The day that my first son was due was also the day that Princess Diana died in France, August 31, 1997. I spent the next week on bed rest crying about the loss of a mother to Diana’s two sons, Will and Harry. Little did I know that I was getting ready to birth my own heir (and later a spare). We had purposefully left the gender of our first offspring a secret to get me through the birthing process. Labor finally came during Diana’s funeral and I got to writhe during the whole ceremony in a hospital bed while the unsynchronized and unorganized contractions did little except flip this baby to the occiput anterior position.
At the time we lived in BFE and I was a pediatrician in a small group practice. I had witnessed several hundred deliveries in pediatric residency. I hadn’t really given a lot of thought to how I wanted my own delivery to go, but I knew some things I didn’t want. I didn’t want a cesarean section. I have a child-bearing pelvis for a reason. I also didn’t want to be in pain if I could help it. I had seen women cuss at their husbands, scratch, spit, and refuse to push. I didn’t want to be out of control like that. I believe in good drugs and an epidural was part of that picture. I knew I was no hero, and would deliver in the same hospital that I worked in. If the hospital was good enough for the parents of my patients it was good enough for me, but I also wanted to keep it together as best I could. First and last I wanted this baby to be healthy.
Part of my initial Obstetric packet was information about writing a birth plan. At the time, I was pretty naive to how detailed some women write their birth plans. Not many mothers had or followed birth plans in the inner city hospital of my residency training. Those that wrote birth plans in BFE probably delivered at the teaching hospital an hour away. Also knowing what I knew about babies and deliveries, I realized that anything could happen, and it was important not to get too attached to my own agenda. I wasn’t the only one in the picture. That philosophy has paid dividends many times over in my life as a mother. The one thing that I really wanted to experience as a new mom was breastfeeding. All of my exposures to hundreds and thousands of germs would pay off by passing on my immune experience to my new son. That was the least elastic part of any plans I had for this delivery. I would breastfeed, end of discussion.
This baby provided me with excellent lessons in flexibility. The epidural didn’t touch the back labor, but it did a great job of turning my legs to jello. At one point my labor nurse (bless her) had me on all fours trying to shake my OP baby loose so I could deliver him. I lost my balance on the jello legs and tried to fall out of the bed. My quick thinking nurse and husband caught me before I went over the rail and pulled out all of my tubes – IV, Foley, and epidural. More lessons came quickly when my mom appeared at 10 cm. My husband and I had made a tentative pact that the delivery would be just us and any needed hospital personnel. At 10 cm and needing to push, I could have cared less if the whole high school football team had been in the delivery room. With the first push, I quickly caught on that the pain and pressure would be over if I could put the pedal to the metal. While Number One Son didn’t flip out of the sunny side up position, I was able to avoid the c-section and delivered his 8lb 6 oz body with lots of pushing and a third degree tear. He appeared with a lusty, masculine cry, and twelve hours of labor melted away into a memory. We had a son!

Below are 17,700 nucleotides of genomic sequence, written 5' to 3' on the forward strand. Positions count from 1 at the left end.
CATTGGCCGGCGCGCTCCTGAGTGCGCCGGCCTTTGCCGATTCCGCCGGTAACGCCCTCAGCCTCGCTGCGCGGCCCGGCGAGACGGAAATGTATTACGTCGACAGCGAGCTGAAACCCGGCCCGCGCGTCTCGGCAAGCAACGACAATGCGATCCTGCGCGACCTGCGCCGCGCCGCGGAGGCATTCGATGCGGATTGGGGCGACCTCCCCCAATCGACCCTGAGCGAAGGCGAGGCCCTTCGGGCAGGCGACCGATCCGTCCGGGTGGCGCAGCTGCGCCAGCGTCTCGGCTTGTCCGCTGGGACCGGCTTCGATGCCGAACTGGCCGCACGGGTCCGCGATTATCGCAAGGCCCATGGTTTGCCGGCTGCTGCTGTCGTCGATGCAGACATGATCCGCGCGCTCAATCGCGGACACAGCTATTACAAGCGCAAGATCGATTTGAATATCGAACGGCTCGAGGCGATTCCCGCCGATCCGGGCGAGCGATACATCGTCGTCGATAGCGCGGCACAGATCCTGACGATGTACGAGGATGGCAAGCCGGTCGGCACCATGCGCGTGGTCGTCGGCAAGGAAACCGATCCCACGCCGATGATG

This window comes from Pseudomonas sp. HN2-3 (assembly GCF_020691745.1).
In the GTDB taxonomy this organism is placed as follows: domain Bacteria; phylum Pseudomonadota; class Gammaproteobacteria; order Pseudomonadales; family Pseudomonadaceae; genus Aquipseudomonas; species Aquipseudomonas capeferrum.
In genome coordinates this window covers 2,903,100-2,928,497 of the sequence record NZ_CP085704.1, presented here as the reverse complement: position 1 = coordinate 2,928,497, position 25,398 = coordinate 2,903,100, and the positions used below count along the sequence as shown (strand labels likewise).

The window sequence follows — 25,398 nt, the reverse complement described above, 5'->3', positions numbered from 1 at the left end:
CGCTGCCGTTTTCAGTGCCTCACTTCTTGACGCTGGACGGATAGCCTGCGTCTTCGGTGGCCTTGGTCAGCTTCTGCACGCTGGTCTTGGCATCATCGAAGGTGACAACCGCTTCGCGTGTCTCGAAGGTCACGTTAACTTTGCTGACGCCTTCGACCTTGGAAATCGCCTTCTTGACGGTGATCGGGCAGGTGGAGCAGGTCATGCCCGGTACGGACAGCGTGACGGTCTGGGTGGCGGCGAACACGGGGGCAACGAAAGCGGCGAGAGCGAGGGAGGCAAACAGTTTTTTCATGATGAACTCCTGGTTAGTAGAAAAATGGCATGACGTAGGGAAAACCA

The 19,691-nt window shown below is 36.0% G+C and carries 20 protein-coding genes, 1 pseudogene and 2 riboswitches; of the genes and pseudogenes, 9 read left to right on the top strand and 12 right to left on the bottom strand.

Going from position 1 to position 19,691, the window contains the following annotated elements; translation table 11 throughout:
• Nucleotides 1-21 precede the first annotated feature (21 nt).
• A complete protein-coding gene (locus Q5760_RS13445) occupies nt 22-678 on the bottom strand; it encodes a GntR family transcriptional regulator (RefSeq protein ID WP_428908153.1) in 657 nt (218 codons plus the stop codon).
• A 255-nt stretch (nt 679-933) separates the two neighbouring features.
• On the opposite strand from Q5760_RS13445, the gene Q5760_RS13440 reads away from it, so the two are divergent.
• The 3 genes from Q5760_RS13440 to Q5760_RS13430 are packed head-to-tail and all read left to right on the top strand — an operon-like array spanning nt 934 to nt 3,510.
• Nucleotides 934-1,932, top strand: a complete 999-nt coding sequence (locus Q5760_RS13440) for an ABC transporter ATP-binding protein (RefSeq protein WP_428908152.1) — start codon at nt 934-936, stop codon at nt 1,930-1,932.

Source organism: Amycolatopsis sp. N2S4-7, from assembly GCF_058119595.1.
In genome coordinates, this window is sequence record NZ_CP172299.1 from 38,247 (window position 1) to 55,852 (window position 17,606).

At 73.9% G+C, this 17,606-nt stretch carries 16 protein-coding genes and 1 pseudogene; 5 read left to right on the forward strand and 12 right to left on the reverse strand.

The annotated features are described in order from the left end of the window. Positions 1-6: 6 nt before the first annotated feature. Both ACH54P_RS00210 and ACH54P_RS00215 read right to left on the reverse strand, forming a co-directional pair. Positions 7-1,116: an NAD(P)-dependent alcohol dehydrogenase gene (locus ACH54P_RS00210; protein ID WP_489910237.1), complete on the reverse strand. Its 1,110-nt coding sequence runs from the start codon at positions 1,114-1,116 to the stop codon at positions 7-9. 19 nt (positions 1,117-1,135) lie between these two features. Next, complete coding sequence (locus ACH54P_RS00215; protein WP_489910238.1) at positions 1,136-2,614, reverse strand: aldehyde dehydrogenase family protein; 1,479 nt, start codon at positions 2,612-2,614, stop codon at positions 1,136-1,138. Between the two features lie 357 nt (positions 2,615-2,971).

Breastfeeding humbled me. Latching on made Will claustrophobic – a personality trait he still has to this day. He would cry every time I tried to make him try which made me a teary mess. Next he turned pumpkin yellow with jaundice, and got sleepy enough that he didn’t care much if he was hungry. My ample chest apparatus (to go along with the child bearing hips) missed all the milk-making memos. Maybe all of the tears from the death of Princess Diana soured the whole system. And with no lactation consultant in BFE, I was up the creek. We tried silastic tubing and supplemental nursing systems, cup feeding and so much fenugreek that I smelled like a pickle. After three weeks of trying to starve my sweet baby boy, my husband kidnapped us both and took us out of town so I wouldn’t have to look at my new breast pump and cry anymore. A formula family was born! A more empathetic pediatrician to new mothers was also born as I labored to learn and relearn my lessons of flexibility.
P.S. Harry’s birth was much easier.